How to Process a Mental Disorder Appeal

This guide is intended to help you prepare your notice of appeal. Office staff cannot provide legal advice or complete your appeal on your behalf. For more information about appeals and procedures, please refer to the Criminal Appeal Rules.

Appeal by an Unrepresented Appellant (Part XX.I - Mental Disorder)

What is an appeal under Part XX.1 - Mental Disorder?

An appeal under Part XX.I - Mental Disorder involves a review of a decision (disposition) made by a court finding a person not criminally responsible on account of mental disorder, or a review of a placement decision by a Review Board.

Do I require a lawyer?

No, but you are automatically entitled to get a lawyer through Legal Aid Ontario if you apply for one in this type of case. If you choose to represent yourself, the court will appoint an amicus curiae ("friend of the court") to assist with your appeal. The amicus lawyer does not represent you or take instructions from you, but he or she but can make legal arguments on your behalf.

How do I begin an appeal?

If you wish to appeal your disposition, you must file a copy of a notice of appeal (Form E). The person in charge of the hospital will provide you with the required form. The patient advocate can help you fill it out. Once you've filled out the Form E, the person in charge of the hospital is responsible for sending it to the Court of Appeal.

What is the deadline to file the notice of appeal?

You must fill out and give your completed notice of appeal to the person in charge of the hospital within 15 days from the day you received a copy of the reasons for the disposition.

What if my time to file an appeal has expired?

Don't worry. If you give the person in charge the Form E after the 15-day period appeal period has passed, the court will treat your notice of appeal as a request to extend the time to appeal. If the notice of appeal is filed within 6 months of the reasons for disposition, your request to extend the time to appeal will automatically be granted. If the notice of appeal is filed more than 6 months after the reasons for disposition, the court will ask the Crown for submissions on whether or not to grant the extension of time.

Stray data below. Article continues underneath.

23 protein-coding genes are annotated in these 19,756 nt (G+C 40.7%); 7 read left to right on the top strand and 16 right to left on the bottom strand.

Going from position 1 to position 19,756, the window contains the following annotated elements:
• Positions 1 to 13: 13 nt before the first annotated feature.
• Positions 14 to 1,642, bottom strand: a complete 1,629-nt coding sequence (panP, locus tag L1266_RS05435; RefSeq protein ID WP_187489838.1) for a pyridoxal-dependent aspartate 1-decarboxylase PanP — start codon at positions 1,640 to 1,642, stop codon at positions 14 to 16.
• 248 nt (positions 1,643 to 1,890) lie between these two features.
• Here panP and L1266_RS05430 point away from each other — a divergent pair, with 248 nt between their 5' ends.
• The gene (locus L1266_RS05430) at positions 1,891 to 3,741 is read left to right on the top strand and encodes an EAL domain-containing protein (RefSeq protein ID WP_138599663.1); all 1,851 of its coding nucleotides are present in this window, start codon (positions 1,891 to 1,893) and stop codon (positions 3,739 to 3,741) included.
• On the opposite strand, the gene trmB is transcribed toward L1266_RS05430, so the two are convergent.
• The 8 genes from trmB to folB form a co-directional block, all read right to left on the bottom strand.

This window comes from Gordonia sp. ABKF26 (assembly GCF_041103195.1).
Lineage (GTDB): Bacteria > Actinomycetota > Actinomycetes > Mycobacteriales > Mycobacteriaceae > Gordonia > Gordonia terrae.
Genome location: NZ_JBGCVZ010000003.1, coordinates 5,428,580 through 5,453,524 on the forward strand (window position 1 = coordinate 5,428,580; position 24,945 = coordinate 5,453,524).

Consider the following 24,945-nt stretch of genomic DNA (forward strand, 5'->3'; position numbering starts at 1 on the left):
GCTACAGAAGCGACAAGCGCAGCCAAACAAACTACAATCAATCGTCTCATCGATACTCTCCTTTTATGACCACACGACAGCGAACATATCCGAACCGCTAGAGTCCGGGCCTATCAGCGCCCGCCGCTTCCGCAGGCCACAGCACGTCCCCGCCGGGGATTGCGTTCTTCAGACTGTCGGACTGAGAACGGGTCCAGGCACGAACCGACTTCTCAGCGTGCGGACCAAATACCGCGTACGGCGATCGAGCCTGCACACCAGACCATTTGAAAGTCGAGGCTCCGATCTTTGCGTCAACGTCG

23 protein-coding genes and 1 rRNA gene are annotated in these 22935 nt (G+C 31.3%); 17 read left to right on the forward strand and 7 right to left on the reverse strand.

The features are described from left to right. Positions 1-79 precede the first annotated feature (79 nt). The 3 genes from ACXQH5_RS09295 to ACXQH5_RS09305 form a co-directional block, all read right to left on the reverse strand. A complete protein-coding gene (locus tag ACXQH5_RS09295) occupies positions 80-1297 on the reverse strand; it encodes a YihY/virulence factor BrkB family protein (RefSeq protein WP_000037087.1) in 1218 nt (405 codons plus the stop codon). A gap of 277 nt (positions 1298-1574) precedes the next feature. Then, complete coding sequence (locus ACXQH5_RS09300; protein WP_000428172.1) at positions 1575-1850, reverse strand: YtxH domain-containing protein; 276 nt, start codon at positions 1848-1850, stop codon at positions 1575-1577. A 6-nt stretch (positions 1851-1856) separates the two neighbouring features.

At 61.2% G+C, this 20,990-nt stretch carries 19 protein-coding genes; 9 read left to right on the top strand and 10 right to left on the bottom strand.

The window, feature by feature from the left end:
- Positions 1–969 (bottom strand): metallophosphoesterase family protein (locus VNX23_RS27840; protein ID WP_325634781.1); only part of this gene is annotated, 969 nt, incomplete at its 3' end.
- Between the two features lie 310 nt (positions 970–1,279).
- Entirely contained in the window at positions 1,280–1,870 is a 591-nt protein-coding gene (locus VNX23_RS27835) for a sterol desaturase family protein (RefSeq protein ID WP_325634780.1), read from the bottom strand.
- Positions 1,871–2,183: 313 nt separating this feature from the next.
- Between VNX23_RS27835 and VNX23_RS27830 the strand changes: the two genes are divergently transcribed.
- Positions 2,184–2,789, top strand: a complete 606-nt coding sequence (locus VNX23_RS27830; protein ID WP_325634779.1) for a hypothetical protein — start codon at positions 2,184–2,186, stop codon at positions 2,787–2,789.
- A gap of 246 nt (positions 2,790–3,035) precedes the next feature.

It is best to file your notice of appeal as quickly as possible. That way, your appeal can be heard quickly, with maximum time before your next scheduled review at the ORB.

What will happen once the notice of appeal has been filed?

The Registrar of the Court of Appeal will send a copy of the notice of appeal to the Ontario Review Board, in order to request the original papers, and to the Ministry of the Attorney General (Crown Law-Criminal Division).

Am I required to file other documents?

No. The Ontario Review Board is responsible for sending the original papers and exhibits to the Court of Appeal office. The Ministry of the Attorney General (Crown Law Office-Criminal Division) will prepare the appeal book, provide you with a copy, and file 3 copies with the Court of Appeal. If you are represented by a lawyer, that lawyer will file a factum (written argument) on your behalf. If you choose to represent yourself, you can file a factum if you choose. If you choose to represent yourself, amicus curiae will file a factum for the court's benefit.

When will my appeal be heard?

The Ministry of the Attorney General (Crown Law - Criminal Division) will notify you in writing of the hearing date. The court aims to schedule appeals from ORB dispositions as quickly as possible after receiving the notice of appeal.

Who will make the arrangement for me to appear in court?

The Crown and the person in charge of the hospital will make the necessary arrangements. Please tell the person in charge if you require any accommodation (for example, an interpreter) well in advance of the hearing.

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